Amazon founder Jeff Bezos to go to space in Blue Origin rocket

Jeff Bezos is set to beat his billionaire rivals to space.

The New York Post reported the world’s second richest man will fly to space next month on Blue Origin’s first crewed flight.

The flight is scheduled for July 20, Mr Bezos said in an Instagram post. That’s about two weeks after he is set to resign as CEO of Amazon.

Mr Bezos’ younger brother Mark will join him, as will the winner of a public auction currently being held for another seat. Bidding on the auction scurrently stands at $US2.8 million ($A3.6 million).

“Ever since I was five years old, I’ve dreamed of travelling to space,” Mr Bezos said on Instagram. “On July 20th, I will take that journey with my brother. The greatest adventure, with my best friend.”

In a hashtag in the post, Mr Bezos gave a nod to the Latin phrase, “Gradatim ferociter,” which means “step by step, ferociously.”

“I want to go on this flight because it’s the thing I’ve wanted to do all my life,” Mr Bezos added in a video announcement.

Barring surprises, the trip would make Bezos the first of the billionaire space tycoons to travel to space through their own companies. Elon Musk, founder and CEO of SpaceX, and Richard Branson, founder of Virgin Galactic, have yet to ride with their companies to space.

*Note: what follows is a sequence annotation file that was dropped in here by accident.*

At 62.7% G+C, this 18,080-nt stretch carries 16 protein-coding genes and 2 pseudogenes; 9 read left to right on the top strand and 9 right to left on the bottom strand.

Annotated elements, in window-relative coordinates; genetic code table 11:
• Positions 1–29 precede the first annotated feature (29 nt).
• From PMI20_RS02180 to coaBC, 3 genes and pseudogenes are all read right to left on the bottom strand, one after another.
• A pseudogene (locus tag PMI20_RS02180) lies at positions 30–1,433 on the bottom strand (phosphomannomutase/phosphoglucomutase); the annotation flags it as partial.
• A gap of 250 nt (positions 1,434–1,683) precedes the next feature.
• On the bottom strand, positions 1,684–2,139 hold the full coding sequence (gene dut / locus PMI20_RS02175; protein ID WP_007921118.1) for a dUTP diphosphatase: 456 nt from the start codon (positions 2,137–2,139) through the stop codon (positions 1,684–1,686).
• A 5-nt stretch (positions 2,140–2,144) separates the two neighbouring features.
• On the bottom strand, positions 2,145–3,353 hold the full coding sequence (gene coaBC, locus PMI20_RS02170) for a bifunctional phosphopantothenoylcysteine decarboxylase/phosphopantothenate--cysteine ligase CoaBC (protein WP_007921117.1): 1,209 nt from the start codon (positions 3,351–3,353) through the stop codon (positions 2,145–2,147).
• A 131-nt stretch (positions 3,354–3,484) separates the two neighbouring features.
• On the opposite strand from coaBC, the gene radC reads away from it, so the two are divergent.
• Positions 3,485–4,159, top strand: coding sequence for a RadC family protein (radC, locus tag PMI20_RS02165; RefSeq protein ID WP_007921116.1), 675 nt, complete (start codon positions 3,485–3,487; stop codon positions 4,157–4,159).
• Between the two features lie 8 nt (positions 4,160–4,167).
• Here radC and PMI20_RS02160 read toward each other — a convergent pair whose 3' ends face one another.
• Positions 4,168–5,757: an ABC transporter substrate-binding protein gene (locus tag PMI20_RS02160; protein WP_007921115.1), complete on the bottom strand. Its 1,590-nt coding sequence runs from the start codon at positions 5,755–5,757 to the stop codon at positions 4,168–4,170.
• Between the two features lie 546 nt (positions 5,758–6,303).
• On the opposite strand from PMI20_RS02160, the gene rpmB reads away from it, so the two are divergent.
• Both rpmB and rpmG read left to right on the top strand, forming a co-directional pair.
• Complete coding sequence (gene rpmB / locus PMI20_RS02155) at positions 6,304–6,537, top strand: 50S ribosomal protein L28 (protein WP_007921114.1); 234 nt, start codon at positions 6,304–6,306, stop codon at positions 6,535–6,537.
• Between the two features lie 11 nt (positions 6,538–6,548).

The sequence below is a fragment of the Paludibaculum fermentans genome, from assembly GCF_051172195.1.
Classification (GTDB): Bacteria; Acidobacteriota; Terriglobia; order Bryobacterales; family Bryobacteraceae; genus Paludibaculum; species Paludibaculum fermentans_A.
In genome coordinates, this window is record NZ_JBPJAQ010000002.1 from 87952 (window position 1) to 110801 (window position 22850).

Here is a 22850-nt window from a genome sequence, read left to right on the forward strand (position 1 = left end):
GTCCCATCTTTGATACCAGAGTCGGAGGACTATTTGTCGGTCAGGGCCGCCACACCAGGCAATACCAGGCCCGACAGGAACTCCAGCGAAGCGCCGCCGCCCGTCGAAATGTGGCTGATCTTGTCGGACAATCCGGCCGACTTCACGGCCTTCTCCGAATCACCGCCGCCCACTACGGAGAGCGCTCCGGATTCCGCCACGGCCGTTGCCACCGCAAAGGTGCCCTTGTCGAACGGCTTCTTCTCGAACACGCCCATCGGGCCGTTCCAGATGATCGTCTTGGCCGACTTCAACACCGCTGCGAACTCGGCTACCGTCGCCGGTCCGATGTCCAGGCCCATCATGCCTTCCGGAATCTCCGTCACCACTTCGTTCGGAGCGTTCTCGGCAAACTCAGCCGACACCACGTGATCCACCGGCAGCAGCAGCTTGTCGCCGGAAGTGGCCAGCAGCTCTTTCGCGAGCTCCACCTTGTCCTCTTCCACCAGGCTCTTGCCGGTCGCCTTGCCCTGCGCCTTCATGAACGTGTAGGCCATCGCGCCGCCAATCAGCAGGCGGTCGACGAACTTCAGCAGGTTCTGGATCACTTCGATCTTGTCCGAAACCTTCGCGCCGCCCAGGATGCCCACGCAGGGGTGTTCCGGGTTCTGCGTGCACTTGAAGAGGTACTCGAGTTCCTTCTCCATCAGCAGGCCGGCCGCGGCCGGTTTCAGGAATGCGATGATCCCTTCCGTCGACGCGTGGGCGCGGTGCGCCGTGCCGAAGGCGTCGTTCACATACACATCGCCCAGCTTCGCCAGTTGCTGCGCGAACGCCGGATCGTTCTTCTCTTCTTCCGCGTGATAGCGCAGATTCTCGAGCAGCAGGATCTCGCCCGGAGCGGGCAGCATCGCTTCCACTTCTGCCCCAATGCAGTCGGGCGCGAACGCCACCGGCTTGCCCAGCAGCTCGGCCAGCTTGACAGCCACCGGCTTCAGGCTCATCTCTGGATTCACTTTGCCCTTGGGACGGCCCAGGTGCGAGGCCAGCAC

Mr Musk has spoken before about travelling to space with his company but has not yet given a firm timeline.

Mr Branson, whose Virgin Galactic wants to compete directly with Blue Origin in the space tourism sector, has spoken often about his plans to be among the first of his company’s passengers to space. But delays have seen Virgin Galactic’s earliest expected passenger flights pushed to later this year.

New Shepard, Blue Origin’s rocket ship, has flown more than a dozen successful uncrewed test flights.

The system is designed to carry as many as six people at a time on a ride to the edge of space.

The date of the company’s first crewed flight, July 20, will also mark the 52nd anniversary of the Apollo 11 moon landing.

This article originally appeared in the New York Post and is republished here with permission

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